TUCSON, Ariz. — Big league brothers Jerry Hairston Jr. and Scott Hairston were born in the United States but are a natural fit for Team Mexico in this year’s World Baseball Classic.
Call it their birthright.
“It is a tremendous honor to be asked to play for Mexico,” Jerry Hairston Jr. said. “We understand the culture and how important this team is to the country. It’s a tremendous opportunity, and I’m very thankful.”
Junior should probably thank his dad first. You can argue Hairston’s father, former Major League player Jerry Hairston Sr., made it all possible. Baseball also probably deserves a little credit, too.
Hairston Sr. played most of his summers in his 14-year career during the 1970s and 1980s with the Chicago White Sox, but he spent every winter in Mexico, playing primarily for the Hermosillo Naranjeros.
The elder Hairston smiles when he thinks of his time south of the border. He is especially proud to be the first player to hit a home run at Hermosillo’s famed Hector Espino Stadium in 1972.
“I don’t know if people really know how much I appreciated being down there and what the Mexican people mean to me,” said Hairston Sr., now the hitting coach for the White Sox Rookie League team. “When you go down there as a young kid at 21 having never experienced another culture, you embrace it. They knew I wanted to learn the language, and they tried to help me.”
Hairston Sr. became a baseball hero in the country, winning a Mexican League batting title and playing on a pair of Caribbean Series teams for Mexico.
He also became a husband.
Hairston Sr. met his wife-to-be, then known as professor Esperanza Arellano, at a dinner party after one of his Winter League games. The attraction was instant. She was pretty, smart and kind. Fortunately for Hairston Sr., she was also bilingual. Arellano was born in Navojoa, Mexico, in the northern state of Sonora and moved to Hermosillo to teach English. She’s been teaching her husband Spanish ever since.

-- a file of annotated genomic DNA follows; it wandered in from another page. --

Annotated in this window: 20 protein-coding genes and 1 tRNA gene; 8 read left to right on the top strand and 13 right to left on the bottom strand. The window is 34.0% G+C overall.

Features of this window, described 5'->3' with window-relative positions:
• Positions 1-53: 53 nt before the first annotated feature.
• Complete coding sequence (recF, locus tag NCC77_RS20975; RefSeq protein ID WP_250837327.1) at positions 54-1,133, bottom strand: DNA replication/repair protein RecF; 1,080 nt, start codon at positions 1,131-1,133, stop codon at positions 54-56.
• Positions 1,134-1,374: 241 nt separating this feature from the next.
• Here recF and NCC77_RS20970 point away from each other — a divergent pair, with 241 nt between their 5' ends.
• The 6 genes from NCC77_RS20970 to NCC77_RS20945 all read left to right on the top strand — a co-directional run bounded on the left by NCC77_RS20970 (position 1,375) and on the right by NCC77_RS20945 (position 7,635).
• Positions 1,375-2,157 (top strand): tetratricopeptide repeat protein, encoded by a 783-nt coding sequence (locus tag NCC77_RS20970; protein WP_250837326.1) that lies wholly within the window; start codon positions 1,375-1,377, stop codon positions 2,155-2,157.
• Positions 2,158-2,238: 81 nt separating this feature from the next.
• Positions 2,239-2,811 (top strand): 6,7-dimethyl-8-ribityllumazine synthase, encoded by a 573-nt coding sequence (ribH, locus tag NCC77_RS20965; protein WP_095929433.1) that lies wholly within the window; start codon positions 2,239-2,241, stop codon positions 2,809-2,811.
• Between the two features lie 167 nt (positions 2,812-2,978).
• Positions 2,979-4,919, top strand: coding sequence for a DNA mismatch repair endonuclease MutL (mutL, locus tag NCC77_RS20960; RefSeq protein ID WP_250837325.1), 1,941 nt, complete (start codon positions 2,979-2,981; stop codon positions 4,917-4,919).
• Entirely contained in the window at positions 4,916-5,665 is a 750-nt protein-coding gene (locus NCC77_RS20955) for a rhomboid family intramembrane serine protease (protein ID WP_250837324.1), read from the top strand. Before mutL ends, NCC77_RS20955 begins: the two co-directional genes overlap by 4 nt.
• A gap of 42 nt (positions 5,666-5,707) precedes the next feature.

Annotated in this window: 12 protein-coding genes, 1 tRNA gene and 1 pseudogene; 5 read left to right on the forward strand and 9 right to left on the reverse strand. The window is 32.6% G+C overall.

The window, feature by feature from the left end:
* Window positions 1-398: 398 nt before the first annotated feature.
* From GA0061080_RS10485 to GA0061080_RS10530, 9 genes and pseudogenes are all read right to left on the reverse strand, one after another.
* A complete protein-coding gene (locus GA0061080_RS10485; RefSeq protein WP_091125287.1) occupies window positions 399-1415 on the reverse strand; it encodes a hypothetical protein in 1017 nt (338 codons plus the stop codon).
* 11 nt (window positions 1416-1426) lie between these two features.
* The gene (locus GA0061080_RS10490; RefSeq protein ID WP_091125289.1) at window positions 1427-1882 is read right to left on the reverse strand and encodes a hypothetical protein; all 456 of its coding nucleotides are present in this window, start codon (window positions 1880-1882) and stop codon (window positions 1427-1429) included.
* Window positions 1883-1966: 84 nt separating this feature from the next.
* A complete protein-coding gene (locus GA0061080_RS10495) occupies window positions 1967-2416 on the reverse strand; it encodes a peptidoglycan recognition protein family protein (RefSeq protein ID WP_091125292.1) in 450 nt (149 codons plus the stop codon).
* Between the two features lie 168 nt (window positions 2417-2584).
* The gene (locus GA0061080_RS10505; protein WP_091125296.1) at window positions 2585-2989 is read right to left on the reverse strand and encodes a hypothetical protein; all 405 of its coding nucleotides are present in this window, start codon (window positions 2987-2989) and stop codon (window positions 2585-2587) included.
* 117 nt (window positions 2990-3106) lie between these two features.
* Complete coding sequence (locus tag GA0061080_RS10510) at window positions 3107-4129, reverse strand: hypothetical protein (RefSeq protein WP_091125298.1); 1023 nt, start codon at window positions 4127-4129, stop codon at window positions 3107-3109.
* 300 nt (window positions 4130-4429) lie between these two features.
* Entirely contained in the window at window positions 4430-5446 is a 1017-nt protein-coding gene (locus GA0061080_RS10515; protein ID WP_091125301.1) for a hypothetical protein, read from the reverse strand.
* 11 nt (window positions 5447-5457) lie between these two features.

“There was this teacher friend of Esperanza’s that was always at the ballpark with the children, and I would sign autographs for the kids,” Hairston Sr. said. “I guess she thought I was a nice guy, so she invites me to this party and I meet Esperanza there. We hit it off, and I get her number. I guess you can say the rest is history.”
The couple married on Jan. 6, 1974, at a church named Santuario Guadalupano in Hermosillo. A few hours later, the newlyweds were recognized in a ceremony near home plate at Hector Espino Stadium, complete with bridesmaids and an aisle created by players’ raised bats.
The Hairstons returned to the United States, and Jerry Jr. was born about two years later, on May 29, 1976, in Des Moines, Iowa. Scott was born on May 25, 1980, in Fort Worth, Texas. The couple also has three other children, all born in Illinois.
“They were all born in different places, but my children know where they come from and what their heritage is,” Hairston Sr. said. “We Hairstons, we just fly under the radar. Live life, play our game and do what we do. I’m very proud of them.”
Papa should be proud.
Hairston Jr. is currently an infielder with the Reds. In 11 big league seasons, he has a .260 batting average in 898 games. In five seasons with the Diamondbacks and Padres, Scott Hairston has a .246 average in 344 games starting in 2004.
Hairston Jr. will see some action at second base for Team Mexico but can also play in the outfield. His brother will likely start in the outfield on Sunday, when Mexico opens up World Baseball Classic play against Australia in Mexico City’s Foro Del Sol.
But first, Team Mexico will play three exhibition games, including a matchup against the Arizona Diamondbacks on Friday in Hermosillo on the same field the Hairstons celebrated their nuptials 35 years ago. This week also marks the first time the brothers will play on the same team as adults.
“A lot of people think because I don’t speak Spanish that I’m not proud to be Mexican, but I am,” Scott Hairston said. “It just turned out that growing up we spoke English at home and at the schools we went to. I want to learn. I’m committed to learn Spanish so I can better communicate with my family in Mexico and my teammates.”
If it seems as if Scott is starting to sound like his father, it’s because he is. And it’s fitting because it is going to be like the 1970s all over again. Look for Esperanza in the stands at Hector Espino Stadium cheering on a Hairston. Only this time, Hairston Sr. will be seated next to her.
“My wife is so happy and so excited about them representing Mexico, her country, their country,” Hairston Sr. said. “She was a little upset they weren’t selected the first time around, but she can’t wait to get down there for this one.”